Almost everyone says they are a team player, but it is hard to prove this. Instead of using this commonplace description, give examples of times that you collaborated with others, using action verbs like “cooperated,” “collaborated,” “mentored,” and more.

Bottom Line

Again, employers want you to quantify the ways you achieved success in your previous jobs. Rather than using an unclear phrase like “bottom line,” use numbers to show how you specifically helped the company. Whether your company’s bottom line is number of sales, budget, or some other figure, be specific.

Hard Worker

Rather than say you are a hard worker, prove it. Use specific action words and examples to demonstrate how you have worked hard in the past. Only by using examples will employers be able to believe your statements.

Strategic Thinker

This is a very vague description that does not give the employer an idea of what you would bring to the company. Describing yourself as a “thinker” portrays you as passive—instead, explain how your great thinking helped solve a problem at work. For example, you might say, “Developed and implemented inter-office memo strategy to improve communication.”

Dynamic

This adjective describes your personality rather than your work ethic or skills. There is no way to prove your outgoing personality on a resume—anyone can put the word “dynamic” on their resume. Stick to information that you can prove using examples from past work experiences. In your interview, the employer will be able to see your energetic personality.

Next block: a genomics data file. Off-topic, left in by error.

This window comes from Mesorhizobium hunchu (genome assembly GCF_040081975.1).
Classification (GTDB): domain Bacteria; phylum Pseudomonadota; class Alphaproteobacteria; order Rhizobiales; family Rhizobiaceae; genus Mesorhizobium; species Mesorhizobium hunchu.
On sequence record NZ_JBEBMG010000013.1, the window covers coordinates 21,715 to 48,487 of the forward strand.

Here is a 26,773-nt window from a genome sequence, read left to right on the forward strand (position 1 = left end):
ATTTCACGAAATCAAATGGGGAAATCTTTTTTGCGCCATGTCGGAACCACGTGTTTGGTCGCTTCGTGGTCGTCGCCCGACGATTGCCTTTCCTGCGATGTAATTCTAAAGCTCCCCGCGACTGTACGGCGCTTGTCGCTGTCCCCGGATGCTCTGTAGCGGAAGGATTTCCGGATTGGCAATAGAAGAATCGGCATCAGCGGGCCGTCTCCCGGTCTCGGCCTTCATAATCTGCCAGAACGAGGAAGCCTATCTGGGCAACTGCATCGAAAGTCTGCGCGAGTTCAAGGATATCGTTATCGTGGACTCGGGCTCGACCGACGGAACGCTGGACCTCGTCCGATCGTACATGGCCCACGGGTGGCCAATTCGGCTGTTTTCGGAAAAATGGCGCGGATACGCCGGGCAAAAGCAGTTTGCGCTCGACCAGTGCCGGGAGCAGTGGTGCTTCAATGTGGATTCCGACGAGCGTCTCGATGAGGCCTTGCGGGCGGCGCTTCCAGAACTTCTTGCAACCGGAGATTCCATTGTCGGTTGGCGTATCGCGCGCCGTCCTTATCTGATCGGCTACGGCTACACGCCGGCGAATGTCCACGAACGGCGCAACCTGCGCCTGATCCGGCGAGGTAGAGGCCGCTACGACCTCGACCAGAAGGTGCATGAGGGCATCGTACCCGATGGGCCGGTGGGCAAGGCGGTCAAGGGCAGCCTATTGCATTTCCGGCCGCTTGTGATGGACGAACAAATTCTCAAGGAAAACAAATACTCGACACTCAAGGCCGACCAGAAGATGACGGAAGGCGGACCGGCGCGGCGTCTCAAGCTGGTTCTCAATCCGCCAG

Self-Motivated

Like the word “dynamic,” anyone can say they are “self-motivated” in their resume. However, using the word doesn’t prove anything. Instead of saying you are self-motivated, you can prove it throughout your resume. In your work summary, mention a project or achievement that you developed yourself or that you volunteered to do. If you joined any professional association, list them on your resume. These are the things that will prove your motivation.

Detail-Oriented

One of the worst (and most common) mistakes you can make on a resume is to say you are detail-oriented and then have a spelling error in your resume. Get rid of the overly used term “detail-oriented,” and instead produce a polished and well-organized resume. This will show your attention to detail If your past work has required you to be detail-oriented, explain that in your description of your work experiences. For example, you might say, “awarded Store Clerk of the Month three times for cash-handling accuracy.”

Tips on Word Choice in Resumes